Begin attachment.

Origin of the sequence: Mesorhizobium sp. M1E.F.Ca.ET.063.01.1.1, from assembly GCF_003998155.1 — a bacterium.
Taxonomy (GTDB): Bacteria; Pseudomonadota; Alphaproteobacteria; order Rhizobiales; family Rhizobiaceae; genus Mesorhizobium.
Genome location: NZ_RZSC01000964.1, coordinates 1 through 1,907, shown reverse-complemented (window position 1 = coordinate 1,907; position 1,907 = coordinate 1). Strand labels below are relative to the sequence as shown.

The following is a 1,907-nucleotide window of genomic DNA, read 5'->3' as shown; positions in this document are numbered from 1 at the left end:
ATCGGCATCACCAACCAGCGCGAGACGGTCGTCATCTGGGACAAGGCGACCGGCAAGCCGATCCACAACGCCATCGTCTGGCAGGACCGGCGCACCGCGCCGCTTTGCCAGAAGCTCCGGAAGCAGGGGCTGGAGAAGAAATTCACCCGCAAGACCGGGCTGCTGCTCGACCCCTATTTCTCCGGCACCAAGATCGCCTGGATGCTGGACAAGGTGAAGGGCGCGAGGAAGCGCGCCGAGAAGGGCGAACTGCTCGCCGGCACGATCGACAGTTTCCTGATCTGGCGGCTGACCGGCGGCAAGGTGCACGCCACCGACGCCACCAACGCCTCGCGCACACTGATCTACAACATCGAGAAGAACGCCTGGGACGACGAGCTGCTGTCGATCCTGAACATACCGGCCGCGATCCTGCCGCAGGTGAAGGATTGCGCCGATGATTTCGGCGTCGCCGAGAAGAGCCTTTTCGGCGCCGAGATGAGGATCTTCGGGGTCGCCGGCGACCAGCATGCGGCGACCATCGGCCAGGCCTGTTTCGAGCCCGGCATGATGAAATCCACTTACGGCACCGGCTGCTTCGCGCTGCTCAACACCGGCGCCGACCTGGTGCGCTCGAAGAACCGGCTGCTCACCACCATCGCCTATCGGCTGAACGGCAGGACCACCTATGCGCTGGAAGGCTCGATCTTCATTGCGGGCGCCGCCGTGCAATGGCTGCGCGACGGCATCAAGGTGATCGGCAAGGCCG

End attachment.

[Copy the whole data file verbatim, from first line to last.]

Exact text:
Origin of the sequence: Mesorhizobium sp. M1E.F.Ca.ET.063.01.1.1, from assembly GCF_003998155.1 — a bacterium.
Taxonomy (GTDB): Bacteria; Pseudomonadota; Alphaproteobacteria; order Rhizobiales; family Rhizobiaceae; genus Mesorhizobium.
Genome location: NZ_RZSC01000964.1, coordinates 1 through 1,907, shown reverse-complemented (window position 1 = coordinate 1,907; position 1,907 = coordinate 1). Strand labels below are relative to the sequence as shown.

The following is a 1,907-nucleotide window of genomic DNA, read 5'->3' as shown; positions in this document are numbered from 1 at the left end:
ATCGGCATCACCAACCAGCGCGAGACGGTCGTCATCTGGGACAAGGCGACCGGCAAGCCGATCCACAACGCCATCGTCTGGCAGGACCGGCGCACCGCGCCGCTTTGCCAGAAGCTCCGGAAGCAGGGGCTGGAGAAGAAATTCACCCGCAAGACCGGGCTGCTGCTCGACCCCTATTTCTCCGGCACCAAGATCGCCTGGATGCTGGACAAGGTGAAGGGCGCGAGGAAGCGCGCCGAGAAGGGCGAACTGCTCGCCGGCACGATCGACAGTTTCCTGATCTGGCGGCTGACCGGCGGCAAGGTGCACGCCACCGACGCCACCAACGCCTCGCGCACACTGATCTACAACATCGAGAAGAACGCCTGGGACGACGAGCTGCTGTCGATCCTGAACATACCGGCCGCGATCCTGCCGCAGGTGAAGGATTGCGCCGATGATTTCGGCGTCGCCGAGAAGAGCCTTTTCGGCGCCGAGATGAGGATCTTCGGGGTCGCCGGCGACCAGCATGCGGCGACCATCGGCCAGGCCTGTTTCGAGCCCGGCATGATGAAATCCACTTACGGCACCGGCTGCTTCGCGCTGCTCAACACCGGCGCCGACCTGGTGCGCTCGAAGAACCGGCTGCTCACCACCATCGCCTATCGGCTGAACGGCAGGACCACCTATGCGCTGGAAGGCTCGATCTTCATTGCGGGCGCCGCCGTGCAATGGCTGCGCGACGGCATCAAGGTGATCGGCAAGGCCG